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Identifying the TLR4 bearing target cell in experimental arthritis
  1. Ben T van den Brand1,
  2. Shahla Abdollahi-Roodsaz1,
  3. Miranda B Bennink1,
  4. Onno J Arntz1,
  5. Wim B van den Berg1,
  6. Fons A J van de Loo1
  1. 1Department of Rheumatology, Nijmegen Centre for Molecular Life Sciences, Radboud University Nijmegen Medical Centre, Nijmegen, The Netherlands


Purpose The interleukin 1 (IL-1) receptor antagonist (IL-1Ra) knockout mice spontaneously develop T cell driven arthritis due to excessive IL-1 signalling. Joint destruction is accompanied by increased Th17 cells and elevated IL-17 levels compared to wild type (Balb/c) mice. When cross bred with toll-like receptor 4 (TLR4) knock out (TLR4−/−) these animals showed reduced inflammation, joint destruction and diminished IL-17 levels. To reduce adverse effects of TLR4 inhibition a cell specific targeted therapy of arthritis is desired. Therefore, the authors set out to identify the TLR4 bearing cells in experimental arthritis responsible for increased IL-17 production and arthritis severity.

Method A reciprocal sex-mismatched bone marrow transplantation was performed with TLR4−/− and TLR4+/+ mice in the IL-1Ra−/− background and Balb/c bone marrow as control. Y-chromosome staining of bone marrow was performed to assess engraftment. Clinical manifestation of disease was assessed macroscopically over time. Spleen and lymph node cells were isolated and subjected to T helper subset analysis.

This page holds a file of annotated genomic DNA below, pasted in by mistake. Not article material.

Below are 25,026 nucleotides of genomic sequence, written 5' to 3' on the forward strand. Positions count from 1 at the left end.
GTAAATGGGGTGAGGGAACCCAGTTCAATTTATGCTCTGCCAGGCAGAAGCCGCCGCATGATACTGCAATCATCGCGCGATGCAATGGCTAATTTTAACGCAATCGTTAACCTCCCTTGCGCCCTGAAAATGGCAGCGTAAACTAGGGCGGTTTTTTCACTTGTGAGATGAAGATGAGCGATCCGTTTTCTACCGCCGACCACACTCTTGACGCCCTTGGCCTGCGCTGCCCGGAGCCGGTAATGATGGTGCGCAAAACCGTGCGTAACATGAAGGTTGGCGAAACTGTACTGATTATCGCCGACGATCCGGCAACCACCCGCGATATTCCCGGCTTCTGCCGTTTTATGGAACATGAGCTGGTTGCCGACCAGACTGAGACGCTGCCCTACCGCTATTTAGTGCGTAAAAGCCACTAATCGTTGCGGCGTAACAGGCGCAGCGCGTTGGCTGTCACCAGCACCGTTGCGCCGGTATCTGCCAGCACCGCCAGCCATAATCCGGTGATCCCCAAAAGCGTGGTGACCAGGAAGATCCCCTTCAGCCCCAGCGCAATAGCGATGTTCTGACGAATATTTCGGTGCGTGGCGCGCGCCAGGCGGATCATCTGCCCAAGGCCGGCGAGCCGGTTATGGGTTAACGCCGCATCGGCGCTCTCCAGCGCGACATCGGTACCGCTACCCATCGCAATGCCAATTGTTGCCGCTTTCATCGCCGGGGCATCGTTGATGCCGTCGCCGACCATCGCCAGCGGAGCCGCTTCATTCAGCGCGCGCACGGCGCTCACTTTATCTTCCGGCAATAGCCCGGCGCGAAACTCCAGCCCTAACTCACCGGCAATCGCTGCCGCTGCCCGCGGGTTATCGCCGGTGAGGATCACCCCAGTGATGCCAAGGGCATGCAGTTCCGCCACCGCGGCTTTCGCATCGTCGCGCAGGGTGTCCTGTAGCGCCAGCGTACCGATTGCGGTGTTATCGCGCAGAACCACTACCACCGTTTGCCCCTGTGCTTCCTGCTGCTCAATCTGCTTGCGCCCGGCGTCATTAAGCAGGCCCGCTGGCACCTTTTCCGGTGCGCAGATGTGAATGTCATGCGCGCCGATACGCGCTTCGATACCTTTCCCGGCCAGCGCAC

Results Engraftment of bone marrow was near 100% successful as determined by Y-chromosome staining of the bone marrow, which indicates a successful reconstitution. Lack of TLR4 on either the engrafted bone marrow cells or the radio-resistant cells in the joint did not affect disease incidence. However, animals that lacked TLR4 on the engrafted bone marrow derived cells, radio-resistant cells, or both showed reduced macroscopic arthritis scores. In mesenteric lymph nodes there were no differences observed in percentage of interferon γ and IL-17 producing cells. Neither was there a difference in Th1 cells in the spleen. However, decreased Th17 levels were observed in the spleen when radio-resistant cells lack TLR4.

Conclusion These data suggest that TLR4 plays a role on both the bone marrow derived and local resident cells in aggravating experimental arthritis. TLR4 plays a role locally on the synovial fibroblasts by creating a more aggressive inflammatory environment in the joint cavity and thereby increasing joint destruction. Conversely, TLR4 activation on the bone marrow derived cells could increase T cell activation by antigen presenting cells and thereby promoting a more aggressive Th17 phenotype and increase joint swelling.

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